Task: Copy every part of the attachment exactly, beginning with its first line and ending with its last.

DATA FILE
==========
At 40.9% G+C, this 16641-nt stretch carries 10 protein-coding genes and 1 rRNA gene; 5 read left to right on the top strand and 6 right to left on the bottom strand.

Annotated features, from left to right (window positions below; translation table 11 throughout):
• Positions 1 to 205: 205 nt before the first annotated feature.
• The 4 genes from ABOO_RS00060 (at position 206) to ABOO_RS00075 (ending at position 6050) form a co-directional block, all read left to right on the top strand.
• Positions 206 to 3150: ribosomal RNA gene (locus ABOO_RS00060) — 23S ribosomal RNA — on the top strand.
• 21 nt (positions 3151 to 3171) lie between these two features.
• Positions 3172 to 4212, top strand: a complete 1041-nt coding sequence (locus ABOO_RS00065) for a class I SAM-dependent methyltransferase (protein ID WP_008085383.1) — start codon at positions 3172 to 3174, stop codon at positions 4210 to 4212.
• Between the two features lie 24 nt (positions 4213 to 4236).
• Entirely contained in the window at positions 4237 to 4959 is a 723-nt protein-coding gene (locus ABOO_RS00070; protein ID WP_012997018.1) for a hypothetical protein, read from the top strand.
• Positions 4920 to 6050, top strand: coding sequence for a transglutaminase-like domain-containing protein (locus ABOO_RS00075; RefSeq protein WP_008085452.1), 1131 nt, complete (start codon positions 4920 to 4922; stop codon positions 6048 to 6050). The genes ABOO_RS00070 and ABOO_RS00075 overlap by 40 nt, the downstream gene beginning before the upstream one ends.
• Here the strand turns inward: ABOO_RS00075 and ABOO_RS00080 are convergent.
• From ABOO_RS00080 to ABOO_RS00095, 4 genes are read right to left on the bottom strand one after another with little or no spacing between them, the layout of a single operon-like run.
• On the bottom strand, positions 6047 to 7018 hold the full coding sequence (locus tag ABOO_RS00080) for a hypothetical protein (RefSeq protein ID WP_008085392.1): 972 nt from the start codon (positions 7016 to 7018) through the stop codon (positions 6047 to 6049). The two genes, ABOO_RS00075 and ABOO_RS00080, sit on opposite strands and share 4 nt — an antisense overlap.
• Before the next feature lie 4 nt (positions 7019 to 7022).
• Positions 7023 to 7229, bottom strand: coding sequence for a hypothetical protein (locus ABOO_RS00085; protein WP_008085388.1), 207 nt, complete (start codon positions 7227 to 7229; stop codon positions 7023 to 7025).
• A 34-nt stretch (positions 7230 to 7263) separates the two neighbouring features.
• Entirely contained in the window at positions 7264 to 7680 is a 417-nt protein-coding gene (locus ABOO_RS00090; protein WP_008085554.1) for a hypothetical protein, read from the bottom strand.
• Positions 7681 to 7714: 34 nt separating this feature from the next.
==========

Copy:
At 40.9% G+C, this 16641-nt stretch carries 10 protein-coding genes and 1 rRNA gene; 5 read left to right on the top strand and 6 right to left on the bottom strand.

Annotated features, from left to right (window positions below; translation table 11 throughout):
• Positions 1 to 205: 205 nt before the first annotated feature.
• The 4 genes from ABOO_RS00060 (at position 206) to ABOO_RS00075 (ending at position 6050) form a co-directional block, all read left to right on the top strand.
• Positions 206 to 3150: ribosomal RNA gene (locus ABOO_RS00060) — 23S ribosomal RNA — on the top strand.
• 21 nt (positions 3151 to 3171) lie between these two features.
• Positions 3172 to 4212, top strand: a complete 1041-nt coding sequence (locus ABOO_RS00065) for a class I SAM-dependent methyltransferase (protein ID WP_008085383.1) — start codon at positions 3172 to 3174, stop codon at positions 4210 to 4212.
• Between the two features lie 24 nt (positions 4213 to 4236).
• Entirely contained in the window at positions 4237 to 4959 is a 723-nt protein-coding gene (locus ABOO_RS00070; protein ID WP_012997018.1) for a hypothetical protein, read from the top strand.
• Positions 4920 to 6050, top strand: coding sequence for a transglutaminase-like domain-containing protein (locus ABOO_RS00075; RefSeq protein WP_008085452.1), 1131 nt, complete (start codon positions 4920 to 4922; stop codon positions 6048 to 6050). The genes ABOO_RS00070 and ABOO_RS00075 overlap by 40 nt, the downstream gene beginning before the upstream one ends.
• Here the strand turns inward: ABOO_RS00075 and ABOO_RS00080 are convergent.
• From ABOO_RS00080 to ABOO_RS00095, 4 genes are read right to left on the bottom strand one after another with little or no spacing between them, the layout of a single operon-like run.
• On the bottom strand, positions 6047 to 7018 hold the full coding sequence (locus tag ABOO_RS00080) for a hypothetical protein (RefSeq protein ID WP_008085392.1): 972 nt from the start codon (positions 7016 to 7018) through the stop codon (positions 6047 to 6049). The two genes, ABOO_RS00075 and ABOO_RS00080, sit on opposite strands and share 4 nt — an antisense overlap.
• Before the next feature lie 4 nt (positions 7019 to 7022).
• Positions 7023 to 7229, bottom strand: coding sequence for a hypothetical protein (locus ABOO_RS00085; protein WP_008085388.1), 207 nt, complete (start codon positions 7227 to 7229; stop codon positions 7023 to 7025).
• A 34-nt stretch (positions 7230 to 7263) separates the two neighbouring features.
• Entirely contained in the window at positions 7264 to 7680 is a 417-nt protein-coding gene (locus ABOO_RS00090; protein WP_008085554.1) for a hypothetical protein, read from the bottom strand.
• Positions 7681 to 7714: 34 nt separating this feature from the next.